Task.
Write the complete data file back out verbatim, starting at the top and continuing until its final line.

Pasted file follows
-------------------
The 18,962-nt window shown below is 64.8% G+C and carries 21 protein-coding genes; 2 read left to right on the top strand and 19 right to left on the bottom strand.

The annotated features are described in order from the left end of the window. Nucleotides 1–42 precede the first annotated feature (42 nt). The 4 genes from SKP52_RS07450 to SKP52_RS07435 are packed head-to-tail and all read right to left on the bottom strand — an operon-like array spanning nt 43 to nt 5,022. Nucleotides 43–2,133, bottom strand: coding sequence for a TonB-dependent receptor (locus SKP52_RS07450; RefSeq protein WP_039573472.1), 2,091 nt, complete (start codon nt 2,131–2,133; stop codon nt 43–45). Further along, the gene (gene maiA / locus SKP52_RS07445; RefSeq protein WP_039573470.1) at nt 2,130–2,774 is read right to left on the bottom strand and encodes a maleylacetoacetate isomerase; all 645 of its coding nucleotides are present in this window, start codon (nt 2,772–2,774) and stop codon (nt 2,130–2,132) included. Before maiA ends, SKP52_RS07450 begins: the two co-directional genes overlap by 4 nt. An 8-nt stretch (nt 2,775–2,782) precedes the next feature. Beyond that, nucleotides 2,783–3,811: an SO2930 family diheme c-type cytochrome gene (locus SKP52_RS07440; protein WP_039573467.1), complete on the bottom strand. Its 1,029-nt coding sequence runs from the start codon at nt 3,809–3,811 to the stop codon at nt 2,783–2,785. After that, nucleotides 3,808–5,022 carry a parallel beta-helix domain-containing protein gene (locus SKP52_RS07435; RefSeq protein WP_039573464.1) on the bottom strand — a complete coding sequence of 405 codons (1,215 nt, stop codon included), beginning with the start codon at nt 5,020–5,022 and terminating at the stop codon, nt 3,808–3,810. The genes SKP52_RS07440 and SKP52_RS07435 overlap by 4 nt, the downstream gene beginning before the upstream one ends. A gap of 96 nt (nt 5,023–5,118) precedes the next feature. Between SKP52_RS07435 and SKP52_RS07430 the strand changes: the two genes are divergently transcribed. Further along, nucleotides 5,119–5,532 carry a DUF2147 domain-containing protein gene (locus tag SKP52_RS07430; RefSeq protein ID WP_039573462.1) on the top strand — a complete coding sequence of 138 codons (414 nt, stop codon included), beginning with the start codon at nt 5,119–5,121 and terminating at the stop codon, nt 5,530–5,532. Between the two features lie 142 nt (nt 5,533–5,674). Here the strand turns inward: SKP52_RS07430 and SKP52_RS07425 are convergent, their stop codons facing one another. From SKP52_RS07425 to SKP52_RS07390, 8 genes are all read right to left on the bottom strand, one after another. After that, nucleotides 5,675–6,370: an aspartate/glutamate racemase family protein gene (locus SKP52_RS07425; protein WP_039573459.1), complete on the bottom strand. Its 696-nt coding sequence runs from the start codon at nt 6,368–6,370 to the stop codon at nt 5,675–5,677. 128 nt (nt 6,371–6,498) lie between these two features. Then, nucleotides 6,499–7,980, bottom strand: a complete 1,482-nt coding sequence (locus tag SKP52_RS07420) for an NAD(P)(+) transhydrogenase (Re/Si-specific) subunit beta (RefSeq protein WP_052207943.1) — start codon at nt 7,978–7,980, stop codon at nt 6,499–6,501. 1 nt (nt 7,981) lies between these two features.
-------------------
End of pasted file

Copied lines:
The 18,962-nt window shown below is 64.8% G+C and carries 21 protein-coding genes; 2 read left to right on the top strand and 19 right to left on the bottom strand.

The annotated features are described in order from the left end of the window. Nucleotides 1–42 precede the first annotated feature (42 nt). The 4 genes from SKP52_RS07450 to SKP52_RS07435 are packed head-to-tail and all read right to left on the bottom strand — an operon-like array spanning nt 43 to nt 5,022. Nucleotides 43–2,133, bottom strand: coding sequence for a TonB-dependent receptor (locus SKP52_RS07450; RefSeq protein WP_039573472.1), 2,091 nt, complete (start codon nt 2,131–2,133; stop codon nt 43–45). Further along, the gene (gene maiA / locus SKP52_RS07445; RefSeq protein WP_039573470.1) at nt 2,130–2,774 is read right to left on the bottom strand and encodes a maleylacetoacetate isomerase; all 645 of its coding nucleotides are present in this window, start codon (nt 2,772–2,774) and stop codon (nt 2,130–2,132) included. Before maiA ends, SKP52_RS07450 begins: the two co-directional genes overlap by 4 nt. An 8-nt stretch (nt 2,775–2,782) precedes the next feature. Beyond that, nucleotides 2,783–3,811: an SO2930 family diheme c-type cytochrome gene (locus SKP52_RS07440; protein WP_039573467.1), complete on the bottom strand. Its 1,029-nt coding sequence runs from the start codon at nt 3,809–3,811 to the stop codon at nt 2,783–2,785. After that, nucleotides 3,808–5,022 carry a parallel beta-helix domain-containing protein gene (locus SKP52_RS07435; RefSeq protein WP_039573464.1) on the bottom strand — a complete coding sequence of 405 codons (1,215 nt, stop codon included), beginning with the start codon at nt 5,020–5,022 and terminating at the stop codon, nt 3,808–3,810. The genes SKP52_RS07440 and SKP52_RS07435 overlap by 4 nt, the downstream gene beginning before the upstream one ends. A gap of 96 nt (nt 5,023–5,118) precedes the next feature. Between SKP52_RS07435 and SKP52_RS07430 the strand changes: the two genes are divergently transcribed. Further along, nucleotides 5,119–5,532 carry a DUF2147 domain-containing protein gene (locus tag SKP52_RS07430; RefSeq protein ID WP_039573462.1) on the top strand — a complete coding sequence of 138 codons (414 nt, stop codon included), beginning with the start codon at nt 5,119–5,121 and terminating at the stop codon, nt 5,530–5,532. Between the two features lie 142 nt (nt 5,533–5,674). Here the strand turns inward: SKP52_RS07430 and SKP52_RS07425 are convergent, their stop codons facing one another. From SKP52_RS07425 to SKP52_RS07390, 8 genes are all read right to left on the bottom strand, one after another. After that, nucleotides 5,675–6,370: an aspartate/glutamate racemase family protein gene (locus SKP52_RS07425; protein WP_039573459.1), complete on the bottom strand. Its 696-nt coding sequence runs from the start codon at nt 6,368–6,370 to the stop codon at nt 5,675–5,677. 128 nt (nt 6,371–6,498) lie between these two features. Then, nucleotides 6,499–7,980, bottom strand: a complete 1,482-nt coding sequence (locus tag SKP52_RS07420) for an NAD(P)(+) transhydrogenase (Re/Si-specific) subunit beta (RefSeq protein WP_052207943.1) — start codon at nt 7,978–7,980, stop codon at nt 6,499–6,501. 1 nt (nt 7,981) lies between these two features.